“Every joke resembles a tiny revolution”, George Orwell said. That’s why the dictators of the world are so wary when the joke is on them − especially in the form of a well-crafted caricature. Here, political cartoonist Tjeerd Royaards explores the amazing ability of cartoons to hold those in power to account, sparking change from the ground up.
- Cartoons can be the first step towards removing an autocratic regime.
- They show that those in power are not above criticism.
- Dictators have always cracked down hard on those mocking them, and still do.
- In some countries cartoonists still receive death threats or risk imprisonment.
When King Louis-Philippe of France took a publisher to court over an unflattering cartoon, he hadn’t counted on the trial spawning another cartoon – which would go on to have an even bigger impact than the first one.
Charles Philipon, publisher of satirical newspaper La Caricature, was put on trial in 1831 for a cartoon in which the corpulent king was portrayed as a mason, symbolically erasing the traces of the July Revolution.
Sure to be condemned for insulting the king, Philipon argued it wasn’t the king that was portrayed in the cartoon, but the abstract concept of the king. And as such, anything could represent the king – and if anything could represent the king, how could it be considered insulting? To illustrate this, he made a sketch in which the portrait of the king slowly transforms into a pear. The sketch was later reworked by cartoonist Honoré Daumier and published in La Caricature, becoming one of the most famous cartoons of its day.
Then and now
The king kept a vigilant eye on La Caricature and took the publication to court again later that same year. This time it was over a cartoon by Honoré Daumier called Gargantua. This cartoon is a great illustration of two aspects of visual satire. Firstly, while political cartooning may not be the oldest profession in the world, it’s certainly one of the ones that has changed the least. Aside from having modern design software and shiny screens to work with, what cartoonists do today is exactly the same as what they did 200 years ago. They mock those in power and their policies, usually in a single image.
In Gargantua, we see Louis-Philippe again, with his iconic pear-shaped head. On the right, we see his subjects, the poor and miserable citizens of France, paying taxes. The money is carried into the king’s mouth and comes out underneath the throne – which doubles as a toilet – where it goes to political allies and cronies instead of public services. It’s a scathing commentary on the king’s abuse of power.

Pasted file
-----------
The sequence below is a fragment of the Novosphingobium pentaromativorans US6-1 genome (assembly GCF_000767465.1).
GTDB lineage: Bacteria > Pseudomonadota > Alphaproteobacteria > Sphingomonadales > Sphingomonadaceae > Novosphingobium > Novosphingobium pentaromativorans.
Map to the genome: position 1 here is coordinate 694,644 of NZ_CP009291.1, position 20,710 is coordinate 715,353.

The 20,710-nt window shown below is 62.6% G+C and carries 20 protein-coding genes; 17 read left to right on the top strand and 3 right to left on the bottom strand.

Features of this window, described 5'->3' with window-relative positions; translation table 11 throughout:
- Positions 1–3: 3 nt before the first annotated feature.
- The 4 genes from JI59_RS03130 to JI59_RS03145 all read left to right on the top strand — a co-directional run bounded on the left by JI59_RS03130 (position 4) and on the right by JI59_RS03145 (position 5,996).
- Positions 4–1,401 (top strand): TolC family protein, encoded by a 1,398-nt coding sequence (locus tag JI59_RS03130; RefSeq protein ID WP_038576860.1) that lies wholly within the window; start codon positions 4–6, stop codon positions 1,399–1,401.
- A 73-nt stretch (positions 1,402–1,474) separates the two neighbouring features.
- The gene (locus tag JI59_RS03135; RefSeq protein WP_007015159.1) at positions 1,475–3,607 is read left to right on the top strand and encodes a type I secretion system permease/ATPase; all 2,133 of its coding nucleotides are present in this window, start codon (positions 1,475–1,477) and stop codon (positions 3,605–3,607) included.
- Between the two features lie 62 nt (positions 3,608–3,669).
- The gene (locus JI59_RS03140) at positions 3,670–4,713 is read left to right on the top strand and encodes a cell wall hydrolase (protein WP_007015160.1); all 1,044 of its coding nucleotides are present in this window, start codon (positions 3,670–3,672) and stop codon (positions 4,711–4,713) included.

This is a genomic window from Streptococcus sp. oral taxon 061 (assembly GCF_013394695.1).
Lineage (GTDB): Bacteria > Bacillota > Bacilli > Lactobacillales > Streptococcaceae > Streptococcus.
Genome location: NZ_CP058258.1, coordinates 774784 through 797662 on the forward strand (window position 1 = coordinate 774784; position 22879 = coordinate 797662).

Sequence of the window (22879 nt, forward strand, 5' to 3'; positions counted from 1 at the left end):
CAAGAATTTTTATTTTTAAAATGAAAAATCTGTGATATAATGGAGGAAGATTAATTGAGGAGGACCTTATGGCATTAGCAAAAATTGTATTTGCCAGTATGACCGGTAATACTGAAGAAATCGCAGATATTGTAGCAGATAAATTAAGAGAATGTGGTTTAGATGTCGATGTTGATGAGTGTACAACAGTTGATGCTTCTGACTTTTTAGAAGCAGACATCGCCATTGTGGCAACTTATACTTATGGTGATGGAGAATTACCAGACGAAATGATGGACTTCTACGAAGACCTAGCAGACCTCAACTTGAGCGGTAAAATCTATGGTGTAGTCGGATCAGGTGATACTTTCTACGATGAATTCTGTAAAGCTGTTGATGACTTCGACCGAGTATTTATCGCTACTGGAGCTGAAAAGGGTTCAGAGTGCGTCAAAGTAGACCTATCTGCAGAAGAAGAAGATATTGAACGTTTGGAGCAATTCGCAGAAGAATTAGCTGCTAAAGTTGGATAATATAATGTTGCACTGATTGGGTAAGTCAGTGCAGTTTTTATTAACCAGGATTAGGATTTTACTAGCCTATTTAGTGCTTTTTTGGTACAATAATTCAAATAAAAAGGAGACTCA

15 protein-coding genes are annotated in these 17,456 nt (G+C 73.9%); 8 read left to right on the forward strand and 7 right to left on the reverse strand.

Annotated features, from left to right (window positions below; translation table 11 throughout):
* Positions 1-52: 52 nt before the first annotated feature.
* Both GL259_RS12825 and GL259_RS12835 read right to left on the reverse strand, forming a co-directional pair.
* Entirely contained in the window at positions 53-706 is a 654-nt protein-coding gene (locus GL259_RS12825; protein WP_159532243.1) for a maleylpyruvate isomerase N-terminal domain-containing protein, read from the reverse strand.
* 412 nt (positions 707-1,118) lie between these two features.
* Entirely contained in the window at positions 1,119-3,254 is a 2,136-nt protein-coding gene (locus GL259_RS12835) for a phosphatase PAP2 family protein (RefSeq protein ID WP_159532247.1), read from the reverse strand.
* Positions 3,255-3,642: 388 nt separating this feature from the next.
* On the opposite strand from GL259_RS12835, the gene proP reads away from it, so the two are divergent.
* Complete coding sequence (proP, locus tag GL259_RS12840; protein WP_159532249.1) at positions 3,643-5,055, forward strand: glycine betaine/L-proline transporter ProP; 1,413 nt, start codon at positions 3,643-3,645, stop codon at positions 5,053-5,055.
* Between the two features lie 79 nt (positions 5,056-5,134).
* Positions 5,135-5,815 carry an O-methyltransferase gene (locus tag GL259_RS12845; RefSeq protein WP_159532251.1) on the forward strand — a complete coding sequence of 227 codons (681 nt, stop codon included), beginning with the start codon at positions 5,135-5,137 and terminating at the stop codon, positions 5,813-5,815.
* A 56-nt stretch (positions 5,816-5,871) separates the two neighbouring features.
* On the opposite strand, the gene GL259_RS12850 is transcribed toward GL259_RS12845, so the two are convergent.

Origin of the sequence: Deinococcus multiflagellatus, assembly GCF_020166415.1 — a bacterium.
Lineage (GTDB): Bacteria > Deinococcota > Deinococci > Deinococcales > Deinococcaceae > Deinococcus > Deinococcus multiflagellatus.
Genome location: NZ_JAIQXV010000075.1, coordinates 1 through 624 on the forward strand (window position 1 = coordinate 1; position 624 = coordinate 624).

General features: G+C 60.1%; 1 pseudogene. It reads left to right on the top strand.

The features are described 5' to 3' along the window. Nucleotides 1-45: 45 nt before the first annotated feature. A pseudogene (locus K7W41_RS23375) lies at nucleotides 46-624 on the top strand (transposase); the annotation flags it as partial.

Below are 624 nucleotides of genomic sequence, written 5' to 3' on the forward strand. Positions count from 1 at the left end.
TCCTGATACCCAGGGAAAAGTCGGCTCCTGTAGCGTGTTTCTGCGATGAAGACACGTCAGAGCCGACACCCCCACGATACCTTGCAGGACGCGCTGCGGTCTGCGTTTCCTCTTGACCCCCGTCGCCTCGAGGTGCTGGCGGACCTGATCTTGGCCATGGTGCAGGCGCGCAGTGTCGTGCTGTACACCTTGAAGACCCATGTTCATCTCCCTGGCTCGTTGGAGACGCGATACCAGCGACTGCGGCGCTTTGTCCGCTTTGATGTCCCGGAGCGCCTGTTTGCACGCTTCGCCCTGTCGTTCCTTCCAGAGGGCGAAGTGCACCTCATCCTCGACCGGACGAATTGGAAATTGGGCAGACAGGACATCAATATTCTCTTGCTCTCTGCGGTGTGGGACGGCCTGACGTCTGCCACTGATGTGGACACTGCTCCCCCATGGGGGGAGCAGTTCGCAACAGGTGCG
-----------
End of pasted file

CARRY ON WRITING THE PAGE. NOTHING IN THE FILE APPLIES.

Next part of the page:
Secondly, the way cartoons are perceived, feared and responded to by leaders, especially those less well inclined towards democracy, hasn’t changed either. Daumier spent six months in prison after the publication of Gargantua, and La Caricature was fined and forced to shut down. One need only look at Russia, Turkey or China today to see similar responses when cartoonists dare to mock those in power.
“What makes simple lines on paper so powerful?”
From court jester to cartoonist
So why is it that cartoons and satire are so feared by autocratic leaders? What makes simple lines on paper (or a computer screen) so powerful that they put the artists that draw them at risk of harassment, imprisonment or worse? First of all, visuals are very powerful. If you read a newspaper, you can decide not to read a particular editorial or article, but you cannot decide not to read a cartoon. Once you’ve seen it, the damage is done. And cartoons can spread very fast, becoming iconic. King Louis-Philippe learned this the hard way with the pear cartoon. In 19th-century France, many people might have been illiterate, but everybody recognised a portrait of the king, and everyone knew what a pear looked like.
In medieval times, it was the court jester who was allowed to make fun of the king, but only him, and only within the confines of the court. The cartoonist took the role of jester, but with a far wider audience, and with graver consequences for the king. Where the jester was seen as the exception to the rule, the cartoonist became a trailblazer, showing we should voice our criticism of those in power, and that making fun of them is an effective way to do so.
Taking on Hitler
If we fast forward to the Second World War, we come across another shining example of the power of satire, whose legacy can still be seen in cartoons today. David Low worked for British newspaper the Evening Standard from 1927 to 1950 and drew many, many cartoons about Adolf Hitler. He certainly wasn’t the only cartoonist to do this, but his work is special because of the way he drew Hitler.